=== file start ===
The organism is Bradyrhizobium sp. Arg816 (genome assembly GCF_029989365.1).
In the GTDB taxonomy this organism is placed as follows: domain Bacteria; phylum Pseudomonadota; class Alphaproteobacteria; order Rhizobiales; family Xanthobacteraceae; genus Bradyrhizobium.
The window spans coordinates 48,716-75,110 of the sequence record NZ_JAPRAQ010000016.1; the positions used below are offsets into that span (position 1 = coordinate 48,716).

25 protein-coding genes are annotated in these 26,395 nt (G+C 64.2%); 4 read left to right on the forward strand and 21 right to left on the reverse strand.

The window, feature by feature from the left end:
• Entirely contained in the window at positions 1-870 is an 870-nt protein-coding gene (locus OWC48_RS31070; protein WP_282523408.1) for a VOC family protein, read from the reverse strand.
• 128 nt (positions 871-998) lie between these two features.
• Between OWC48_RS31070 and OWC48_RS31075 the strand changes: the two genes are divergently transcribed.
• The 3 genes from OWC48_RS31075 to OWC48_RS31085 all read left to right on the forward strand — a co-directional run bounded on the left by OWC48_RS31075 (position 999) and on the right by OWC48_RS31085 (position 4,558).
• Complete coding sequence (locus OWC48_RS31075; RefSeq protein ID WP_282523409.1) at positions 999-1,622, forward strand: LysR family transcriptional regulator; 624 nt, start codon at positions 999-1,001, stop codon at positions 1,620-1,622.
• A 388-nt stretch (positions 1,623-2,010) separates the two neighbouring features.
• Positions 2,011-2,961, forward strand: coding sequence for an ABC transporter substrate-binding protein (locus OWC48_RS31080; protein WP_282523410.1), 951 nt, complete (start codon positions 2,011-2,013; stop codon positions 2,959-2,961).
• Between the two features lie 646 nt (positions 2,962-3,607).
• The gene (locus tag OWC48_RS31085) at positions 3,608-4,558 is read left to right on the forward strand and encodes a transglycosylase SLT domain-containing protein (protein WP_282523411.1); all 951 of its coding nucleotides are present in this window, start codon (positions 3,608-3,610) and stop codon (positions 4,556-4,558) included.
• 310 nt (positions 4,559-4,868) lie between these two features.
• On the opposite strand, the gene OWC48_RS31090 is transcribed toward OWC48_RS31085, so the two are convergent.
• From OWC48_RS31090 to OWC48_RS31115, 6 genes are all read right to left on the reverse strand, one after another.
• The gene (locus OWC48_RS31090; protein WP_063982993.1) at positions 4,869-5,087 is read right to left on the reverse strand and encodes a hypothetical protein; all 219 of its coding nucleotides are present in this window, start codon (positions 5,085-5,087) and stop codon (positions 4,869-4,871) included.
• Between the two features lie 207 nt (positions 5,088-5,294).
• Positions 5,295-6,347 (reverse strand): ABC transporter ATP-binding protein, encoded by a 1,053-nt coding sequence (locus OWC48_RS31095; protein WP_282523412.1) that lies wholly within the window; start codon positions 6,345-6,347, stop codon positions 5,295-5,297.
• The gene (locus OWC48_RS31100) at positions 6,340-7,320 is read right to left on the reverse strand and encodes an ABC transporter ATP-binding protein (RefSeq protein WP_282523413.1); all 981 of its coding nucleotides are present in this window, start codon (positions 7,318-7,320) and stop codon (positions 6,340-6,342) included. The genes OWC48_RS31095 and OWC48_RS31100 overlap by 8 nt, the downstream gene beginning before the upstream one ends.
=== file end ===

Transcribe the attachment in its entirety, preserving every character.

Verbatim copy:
The organism is Bradyrhizobium sp. Arg816 (genome assembly GCF_029989365.1).
In the GTDB taxonomy this organism is placed as follows: domain Bacteria; phylum Pseudomonadota; class Alphaproteobacteria; order Rhizobiales; family Xanthobacteraceae; genus Bradyrhizobium.
The window spans coordinates 48,716-75,110 of the sequence record NZ_JAPRAQ010000016.1; the positions used below are offsets into that span (position 1 = coordinate 48,716).

25 protein-coding genes are annotated in these 26,395 nt (G+C 64.2%); 4 read left to right on the forward strand and 21 right to left on the reverse strand.

The window, feature by feature from the left end:
• Entirely contained in the window at positions 1-870 is an 870-nt protein-coding gene (locus OWC48_RS31070; protein WP_282523408.1) for a VOC family protein, read from the reverse strand.
• 128 nt (positions 871-998) lie between these two features.
• Between OWC48_RS31070 and OWC48_RS31075 the strand changes: the two genes are divergently transcribed.
• The 3 genes from OWC48_RS31075 to OWC48_RS31085 all read left to right on the forward strand — a co-directional run bounded on the left by OWC48_RS31075 (position 999) and on the right by OWC48_RS31085 (position 4,558).
• Complete coding sequence (locus OWC48_RS31075; RefSeq protein ID WP_282523409.1) at positions 999-1,622, forward strand: LysR family transcriptional regulator; 624 nt, start codon at positions 999-1,001, stop codon at positions 1,620-1,622.
• A 388-nt stretch (positions 1,623-2,010) separates the two neighbouring features.
• Positions 2,011-2,961, forward strand: coding sequence for an ABC transporter substrate-binding protein (locus OWC48_RS31080; protein WP_282523410.1), 951 nt, complete (start codon positions 2,011-2,013; stop codon positions 2,959-2,961).
• Between the two features lie 646 nt (positions 2,962-3,607).
• The gene (locus tag OWC48_RS31085) at positions 3,608-4,558 is read left to right on the forward strand and encodes a transglycosylase SLT domain-containing protein (protein WP_282523411.1); all 951 of its coding nucleotides are present in this window, start codon (positions 3,608-3,610) and stop codon (positions 4,556-4,558) included.
• 310 nt (positions 4,559-4,868) lie between these two features.
• On the opposite strand, the gene OWC48_RS31090 is transcribed toward OWC48_RS31085, so the two are convergent.
• From OWC48_RS31090 to OWC48_RS31115, 6 genes are all read right to left on the reverse strand, one after another.
• The gene (locus OWC48_RS31090; protein WP_063982993.1) at positions 4,869-5,087 is read right to left on the reverse strand and encodes a hypothetical protein; all 219 of its coding nucleotides are present in this window, start codon (positions 5,085-5,087) and stop codon (positions 4,869-4,871) included.
• Between the two features lie 207 nt (positions 5,088-5,294).
• Positions 5,295-6,347 (reverse strand): ABC transporter ATP-binding protein, encoded by a 1,053-nt coding sequence (locus OWC48_RS31095; protein WP_282523412.1) that lies wholly within the window; start codon positions 6,345-6,347, stop codon positions 5,295-5,297.
• The gene (locus OWC48_RS31100) at positions 6,340-7,320 is read right to left on the reverse strand and encodes an ABC transporter ATP-binding protein (RefSeq protein WP_282523413.1); all 981 of its coding nucleotides are present in this window, start codon (positions 7,318-7,320) and stop codon (positions 6,340-6,342) included. The genes OWC48_RS31095 and OWC48_RS31100 overlap by 8 nt, the downstream gene beginning before the upstream one ends.